My wife wears a green John Deere hat. It’s too big for her head, it’s ratty. It looks ridiculous. Long ago, she almost placed this cap inside her father’s casket. But at the very last minute, she saved it for herself.
I remember seeing her father wear the hat while riding his lawnmower. The cap sat slightly crooked on his head.
There’s something about the way old men wear ball caps crooked. It makes them look distinguished. Many times I have tried to wear my cap, slightly cockeyed. I look like the town wino.
I’m glad my wife kept this hat. It’s become her trademark. She wears it often even though it looks ridiculous on her.
She carries it in her beach bag. She wears it when she works outside. Or on long drives—like the long drive we took yesterday. We landed in a Birmingham hotel at ten at night.
And that’s is where I am now. I’m in a hotel room, still wearing my pajamas.
My wife just left me to meet a friend for lunch. I am writing. The television is playing a soap opera on mute.
And I’m looking at this dumb cap, thinking about things. Important things.
Like my friend, who just lost his thirty-five-year-old wife to cancer. Ten years they were married. He has two kids. He’s a wreck. He smiles when he’s in public, and it’s a phony one.
I also know a man who was diagnosed with a terminal illness in his brain. He is young. He has a good job, a magnificent family, and he’s been eating healthy for most of his natural life.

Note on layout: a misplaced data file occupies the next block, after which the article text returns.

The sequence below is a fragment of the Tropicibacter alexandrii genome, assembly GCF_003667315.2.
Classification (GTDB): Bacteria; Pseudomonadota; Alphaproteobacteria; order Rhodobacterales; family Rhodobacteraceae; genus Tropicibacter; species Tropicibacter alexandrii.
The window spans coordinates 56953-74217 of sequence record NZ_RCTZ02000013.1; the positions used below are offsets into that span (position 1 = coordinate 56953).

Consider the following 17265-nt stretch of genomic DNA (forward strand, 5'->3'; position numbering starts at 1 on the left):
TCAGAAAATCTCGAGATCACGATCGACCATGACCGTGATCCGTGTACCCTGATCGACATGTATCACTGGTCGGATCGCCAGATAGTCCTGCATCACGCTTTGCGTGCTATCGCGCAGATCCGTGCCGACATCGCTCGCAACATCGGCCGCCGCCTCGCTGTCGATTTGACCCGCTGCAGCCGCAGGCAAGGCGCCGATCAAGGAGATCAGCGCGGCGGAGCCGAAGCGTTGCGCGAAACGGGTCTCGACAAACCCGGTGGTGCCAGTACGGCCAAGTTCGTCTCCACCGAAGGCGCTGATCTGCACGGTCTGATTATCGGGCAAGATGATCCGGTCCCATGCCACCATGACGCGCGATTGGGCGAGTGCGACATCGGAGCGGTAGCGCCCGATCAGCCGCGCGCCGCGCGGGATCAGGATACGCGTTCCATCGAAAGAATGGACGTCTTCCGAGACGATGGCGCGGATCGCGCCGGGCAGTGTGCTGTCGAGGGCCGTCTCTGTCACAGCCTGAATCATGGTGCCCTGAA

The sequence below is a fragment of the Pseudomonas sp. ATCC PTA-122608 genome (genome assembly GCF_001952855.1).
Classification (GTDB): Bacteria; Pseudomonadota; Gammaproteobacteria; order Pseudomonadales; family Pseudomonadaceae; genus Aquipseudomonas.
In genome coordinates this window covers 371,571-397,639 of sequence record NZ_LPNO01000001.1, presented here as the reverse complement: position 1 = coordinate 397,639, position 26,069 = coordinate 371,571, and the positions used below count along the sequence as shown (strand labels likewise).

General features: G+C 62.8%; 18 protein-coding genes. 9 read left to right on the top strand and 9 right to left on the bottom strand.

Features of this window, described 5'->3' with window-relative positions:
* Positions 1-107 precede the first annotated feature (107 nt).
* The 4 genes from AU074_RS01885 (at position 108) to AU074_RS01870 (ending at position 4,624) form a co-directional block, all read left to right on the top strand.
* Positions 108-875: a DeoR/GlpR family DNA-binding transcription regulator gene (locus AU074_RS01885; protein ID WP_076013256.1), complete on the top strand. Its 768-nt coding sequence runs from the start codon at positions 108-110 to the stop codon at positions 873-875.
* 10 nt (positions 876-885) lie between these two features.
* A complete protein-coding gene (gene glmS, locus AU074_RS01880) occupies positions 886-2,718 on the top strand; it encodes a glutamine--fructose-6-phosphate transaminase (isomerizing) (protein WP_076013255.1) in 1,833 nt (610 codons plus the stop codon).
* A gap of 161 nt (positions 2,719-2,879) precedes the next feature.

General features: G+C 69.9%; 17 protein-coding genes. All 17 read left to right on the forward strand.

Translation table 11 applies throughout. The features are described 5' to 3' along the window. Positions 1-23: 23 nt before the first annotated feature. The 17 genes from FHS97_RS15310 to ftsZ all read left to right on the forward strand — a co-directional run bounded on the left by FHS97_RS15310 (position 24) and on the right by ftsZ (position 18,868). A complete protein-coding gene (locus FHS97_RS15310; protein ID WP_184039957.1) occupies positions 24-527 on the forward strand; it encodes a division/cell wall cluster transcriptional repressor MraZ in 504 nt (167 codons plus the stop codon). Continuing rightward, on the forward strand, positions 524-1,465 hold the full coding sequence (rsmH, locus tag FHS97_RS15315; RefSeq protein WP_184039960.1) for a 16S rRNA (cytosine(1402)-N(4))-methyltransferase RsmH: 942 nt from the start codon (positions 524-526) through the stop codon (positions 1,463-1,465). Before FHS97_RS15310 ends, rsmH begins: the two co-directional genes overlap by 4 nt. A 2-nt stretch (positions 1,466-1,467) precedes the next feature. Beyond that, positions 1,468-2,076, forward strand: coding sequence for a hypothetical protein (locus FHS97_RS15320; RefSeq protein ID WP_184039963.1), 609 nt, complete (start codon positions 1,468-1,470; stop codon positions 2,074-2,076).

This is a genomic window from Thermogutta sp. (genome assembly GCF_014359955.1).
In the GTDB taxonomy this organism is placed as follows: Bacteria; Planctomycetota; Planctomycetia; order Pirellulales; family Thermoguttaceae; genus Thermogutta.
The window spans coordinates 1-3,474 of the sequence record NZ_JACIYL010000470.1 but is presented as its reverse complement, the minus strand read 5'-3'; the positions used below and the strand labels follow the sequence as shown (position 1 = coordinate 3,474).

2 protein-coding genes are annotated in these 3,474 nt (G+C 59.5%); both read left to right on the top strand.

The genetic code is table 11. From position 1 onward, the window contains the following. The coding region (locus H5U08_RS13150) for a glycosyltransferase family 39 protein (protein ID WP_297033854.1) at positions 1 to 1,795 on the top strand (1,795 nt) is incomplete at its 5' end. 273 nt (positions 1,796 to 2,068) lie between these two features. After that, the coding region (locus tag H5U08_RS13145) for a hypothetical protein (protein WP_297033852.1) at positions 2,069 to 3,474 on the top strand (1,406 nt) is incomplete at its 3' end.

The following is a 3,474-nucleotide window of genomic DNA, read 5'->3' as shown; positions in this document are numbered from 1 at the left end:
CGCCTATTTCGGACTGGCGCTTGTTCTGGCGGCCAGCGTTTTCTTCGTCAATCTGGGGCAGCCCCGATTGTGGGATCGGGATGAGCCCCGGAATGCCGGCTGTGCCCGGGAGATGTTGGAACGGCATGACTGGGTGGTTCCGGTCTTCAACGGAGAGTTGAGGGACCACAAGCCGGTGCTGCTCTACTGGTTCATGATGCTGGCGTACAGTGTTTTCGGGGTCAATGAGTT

The doctor told him he needs to get his affairs in order.
There’s a man whose wife died nine days after her fiftieth birthday. Breast cancer. I stood in her funeral line and shook her husband’s hand. He cried so hard that he held up the line.
As old as I may get, I’ll never forget that day. Some things stick with you, I guess.
Like the time I sat in a UAB hospital waiting room, holding a stupid green cap. That sticks with me.
I wrung the hat in my hands. I prayed for God to remember his good old pal, Sean. I felt sick.
There were a few others waiting in the room. A television in the corner, blaring commercials about used-car lots.
I’ve never felt more alone than I did in that room.
When they wheeled my wife out, I placed the cap on her head. I kissed her and told her I loved her.
In the weeks that followed, I didn’t sleep. I laid in bed, wedged as close to her as I could get. She snored. I kept my nose pressed against her bare shoulder.
When the doctors told us it was benign, it was the greatest day of my existence—yet to be surpassed.
I don’t know what you call the most important thing in your life. And the truth is, I’m in no position to make remarks about what is and isn’t important—I have a hard enough time remembering to change my oil.
But I know what I have. And I know I’m grateful for it.
And I’m grateful for this stupid hat, too.